No, seriously (mostly, anyway). When I feel absurd self pity and irrational anger (like, say, yesterday), I should clue in and realize that it’s my body talking, not me. I often don't, but as I've mentioned before, I can be a slow learner.
One of my favorite moments in a book is in Kipling’s Kim. Kim has schlepped his elderly lama all over the back of beyond, up and down the Himalayas. The poor kid is cooked. He simply cannot go any further. And because he can’t go further, he feels he’s failed his lama, and he begs for forgiveness. The old man gently tells Kim he's been working too hard, that it’s Kim's body, not his heart, that is speaking, that Kim has not failed anybody, and that rest will allow Kim’s body and mind to recover. This is an extremely rough précis, since I can’t find my copy of Kim, but, I like it for a number of reasons- the touching devotion between the old man and the youth, and the gentle tolerance and acknowledgement that the lama has for the ways our bodies can affect our minds, and the kind way that he gives Kim a chance to forgive himself. I thought of the scene this morning, when, after too many days of tenacious pessimism, I woke up content and happy. I realized that my antibiotics have finally gained enough traction that even if my body still has a ways to go on overall recovery, my optimism has returned.
However, optimism or no, the weather still sucks. It sounds funny to say, since this evening, we had glorious, huge spills of sunshine (we're back to rain being spattered against the windows now). The wind also blew several trees down, one blocking the major road into my neighborhood, and it’s whooshing about, but beggars can’t be choosers when it comes to sunshine, and I’m still glad to have a bit. I’m sure then when we get too much, and it gets hotter than I’d like, I’ll fuss. It seems I may be the Goldilocks of weather.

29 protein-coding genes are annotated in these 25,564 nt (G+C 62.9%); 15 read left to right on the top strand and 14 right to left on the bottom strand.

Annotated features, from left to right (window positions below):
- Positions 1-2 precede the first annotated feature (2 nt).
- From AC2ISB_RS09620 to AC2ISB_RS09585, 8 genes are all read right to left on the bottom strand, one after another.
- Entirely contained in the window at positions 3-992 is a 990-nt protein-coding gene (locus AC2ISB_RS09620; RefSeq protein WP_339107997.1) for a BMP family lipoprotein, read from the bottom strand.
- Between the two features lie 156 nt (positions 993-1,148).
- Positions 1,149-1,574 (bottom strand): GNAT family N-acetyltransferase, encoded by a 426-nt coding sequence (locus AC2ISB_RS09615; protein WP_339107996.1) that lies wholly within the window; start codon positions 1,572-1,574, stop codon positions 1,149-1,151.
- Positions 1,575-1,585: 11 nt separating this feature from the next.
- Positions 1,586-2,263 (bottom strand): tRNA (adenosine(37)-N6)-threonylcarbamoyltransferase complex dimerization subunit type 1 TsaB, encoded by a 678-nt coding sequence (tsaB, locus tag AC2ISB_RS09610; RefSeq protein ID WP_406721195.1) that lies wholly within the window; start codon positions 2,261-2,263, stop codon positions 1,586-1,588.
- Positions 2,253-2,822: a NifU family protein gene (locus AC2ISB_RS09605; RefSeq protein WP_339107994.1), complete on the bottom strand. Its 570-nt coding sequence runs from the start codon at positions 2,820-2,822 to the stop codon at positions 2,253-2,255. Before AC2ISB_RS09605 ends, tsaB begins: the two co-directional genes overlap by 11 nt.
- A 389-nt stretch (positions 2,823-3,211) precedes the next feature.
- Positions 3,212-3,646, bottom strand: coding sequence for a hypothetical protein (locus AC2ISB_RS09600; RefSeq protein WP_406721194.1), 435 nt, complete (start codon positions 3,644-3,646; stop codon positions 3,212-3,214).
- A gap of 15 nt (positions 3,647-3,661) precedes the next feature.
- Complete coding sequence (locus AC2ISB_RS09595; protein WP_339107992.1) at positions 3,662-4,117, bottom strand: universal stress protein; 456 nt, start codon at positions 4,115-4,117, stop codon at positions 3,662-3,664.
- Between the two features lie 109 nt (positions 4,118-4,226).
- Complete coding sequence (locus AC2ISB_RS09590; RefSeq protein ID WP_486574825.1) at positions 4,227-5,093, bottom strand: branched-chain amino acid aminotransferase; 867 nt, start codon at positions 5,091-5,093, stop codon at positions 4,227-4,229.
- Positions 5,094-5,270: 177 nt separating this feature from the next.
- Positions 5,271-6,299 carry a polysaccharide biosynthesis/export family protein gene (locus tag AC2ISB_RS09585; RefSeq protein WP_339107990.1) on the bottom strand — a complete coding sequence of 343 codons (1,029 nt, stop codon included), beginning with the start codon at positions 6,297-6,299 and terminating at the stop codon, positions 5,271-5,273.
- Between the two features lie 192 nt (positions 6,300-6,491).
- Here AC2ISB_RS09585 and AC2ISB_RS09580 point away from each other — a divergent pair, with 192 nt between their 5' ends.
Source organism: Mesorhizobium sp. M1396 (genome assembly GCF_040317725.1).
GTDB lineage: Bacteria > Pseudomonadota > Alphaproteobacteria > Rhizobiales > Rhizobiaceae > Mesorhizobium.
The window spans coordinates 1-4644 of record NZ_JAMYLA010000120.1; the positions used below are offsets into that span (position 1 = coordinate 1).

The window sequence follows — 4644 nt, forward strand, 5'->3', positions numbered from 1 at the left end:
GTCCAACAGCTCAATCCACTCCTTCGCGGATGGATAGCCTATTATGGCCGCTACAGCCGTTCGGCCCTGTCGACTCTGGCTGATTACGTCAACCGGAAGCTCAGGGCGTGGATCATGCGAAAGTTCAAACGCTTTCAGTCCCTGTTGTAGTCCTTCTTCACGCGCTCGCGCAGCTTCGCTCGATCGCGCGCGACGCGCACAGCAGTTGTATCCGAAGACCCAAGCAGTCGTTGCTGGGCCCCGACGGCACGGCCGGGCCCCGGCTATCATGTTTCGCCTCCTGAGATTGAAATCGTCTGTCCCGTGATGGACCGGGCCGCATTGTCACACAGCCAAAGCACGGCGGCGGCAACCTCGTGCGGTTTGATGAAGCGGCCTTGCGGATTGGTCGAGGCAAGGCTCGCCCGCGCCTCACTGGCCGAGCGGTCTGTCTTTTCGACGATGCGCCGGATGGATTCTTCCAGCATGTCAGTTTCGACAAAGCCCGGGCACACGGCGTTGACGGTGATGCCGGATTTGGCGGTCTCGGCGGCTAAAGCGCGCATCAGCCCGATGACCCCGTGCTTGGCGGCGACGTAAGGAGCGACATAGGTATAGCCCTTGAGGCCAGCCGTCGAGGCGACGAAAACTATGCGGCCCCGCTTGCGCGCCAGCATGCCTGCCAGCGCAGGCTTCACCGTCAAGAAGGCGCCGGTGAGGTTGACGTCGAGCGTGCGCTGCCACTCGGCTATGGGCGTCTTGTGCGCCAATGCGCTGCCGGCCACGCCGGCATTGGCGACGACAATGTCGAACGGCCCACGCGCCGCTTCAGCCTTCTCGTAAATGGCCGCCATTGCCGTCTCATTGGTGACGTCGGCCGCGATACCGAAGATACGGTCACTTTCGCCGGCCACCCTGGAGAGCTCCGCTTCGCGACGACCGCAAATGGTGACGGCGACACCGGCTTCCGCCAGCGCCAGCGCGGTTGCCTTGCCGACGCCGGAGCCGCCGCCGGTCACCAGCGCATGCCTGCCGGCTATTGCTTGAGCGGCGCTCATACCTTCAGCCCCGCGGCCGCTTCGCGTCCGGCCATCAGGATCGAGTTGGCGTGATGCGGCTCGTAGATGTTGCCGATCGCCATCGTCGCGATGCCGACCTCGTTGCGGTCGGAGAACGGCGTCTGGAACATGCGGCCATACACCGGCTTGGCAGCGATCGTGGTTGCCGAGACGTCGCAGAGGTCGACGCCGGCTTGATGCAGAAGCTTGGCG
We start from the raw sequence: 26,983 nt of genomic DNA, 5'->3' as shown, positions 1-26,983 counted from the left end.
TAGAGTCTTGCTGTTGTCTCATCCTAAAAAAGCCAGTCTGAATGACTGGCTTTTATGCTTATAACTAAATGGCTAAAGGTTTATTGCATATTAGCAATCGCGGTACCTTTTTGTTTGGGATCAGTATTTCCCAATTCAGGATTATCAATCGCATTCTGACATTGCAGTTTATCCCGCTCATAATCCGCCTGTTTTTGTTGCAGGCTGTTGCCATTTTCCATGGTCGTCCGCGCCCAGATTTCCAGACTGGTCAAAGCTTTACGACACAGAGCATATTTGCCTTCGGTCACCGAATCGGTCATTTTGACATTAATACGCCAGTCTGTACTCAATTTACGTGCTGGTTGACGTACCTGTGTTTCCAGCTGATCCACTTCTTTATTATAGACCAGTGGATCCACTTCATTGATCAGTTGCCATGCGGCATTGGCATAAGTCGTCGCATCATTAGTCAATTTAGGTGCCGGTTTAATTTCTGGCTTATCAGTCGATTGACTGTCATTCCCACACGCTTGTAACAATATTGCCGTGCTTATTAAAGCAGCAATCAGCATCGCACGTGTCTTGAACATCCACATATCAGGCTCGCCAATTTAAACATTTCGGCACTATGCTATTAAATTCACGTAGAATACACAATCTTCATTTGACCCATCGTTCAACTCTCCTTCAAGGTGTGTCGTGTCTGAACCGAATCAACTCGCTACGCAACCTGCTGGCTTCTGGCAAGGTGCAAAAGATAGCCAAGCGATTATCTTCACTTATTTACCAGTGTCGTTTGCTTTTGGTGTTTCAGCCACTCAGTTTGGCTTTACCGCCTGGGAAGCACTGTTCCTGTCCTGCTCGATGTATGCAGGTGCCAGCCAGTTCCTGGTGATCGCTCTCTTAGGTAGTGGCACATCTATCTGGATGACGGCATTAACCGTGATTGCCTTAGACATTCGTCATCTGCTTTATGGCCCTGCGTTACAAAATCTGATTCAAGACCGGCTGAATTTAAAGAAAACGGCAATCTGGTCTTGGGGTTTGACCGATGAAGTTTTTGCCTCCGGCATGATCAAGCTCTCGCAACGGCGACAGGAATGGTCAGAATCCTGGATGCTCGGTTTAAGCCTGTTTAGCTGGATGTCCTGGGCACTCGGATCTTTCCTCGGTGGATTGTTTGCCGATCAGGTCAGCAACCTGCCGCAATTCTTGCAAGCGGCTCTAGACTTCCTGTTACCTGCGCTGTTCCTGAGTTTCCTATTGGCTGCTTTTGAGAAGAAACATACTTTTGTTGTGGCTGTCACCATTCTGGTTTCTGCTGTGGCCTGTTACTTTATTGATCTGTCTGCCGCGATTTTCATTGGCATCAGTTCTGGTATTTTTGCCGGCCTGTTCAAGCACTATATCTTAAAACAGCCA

But I am not the Goldilocks of artichokes. I like artichokes most ways. My favorite way to cook them at home is to braise them and eat them whole (recipe following). It requires quite a bit of trimming, but the tender, delicious result is well worth it. I’ve been eyeing the recipe Mark Bittman recently published in the New York Times, and I like sautéed with garlic and Serrano ham, deglazing the pan with a little sherry. In a minute, I'll start in on how I like them in a box, and with a fox… well, it’s artichoke season. May as well enjoy.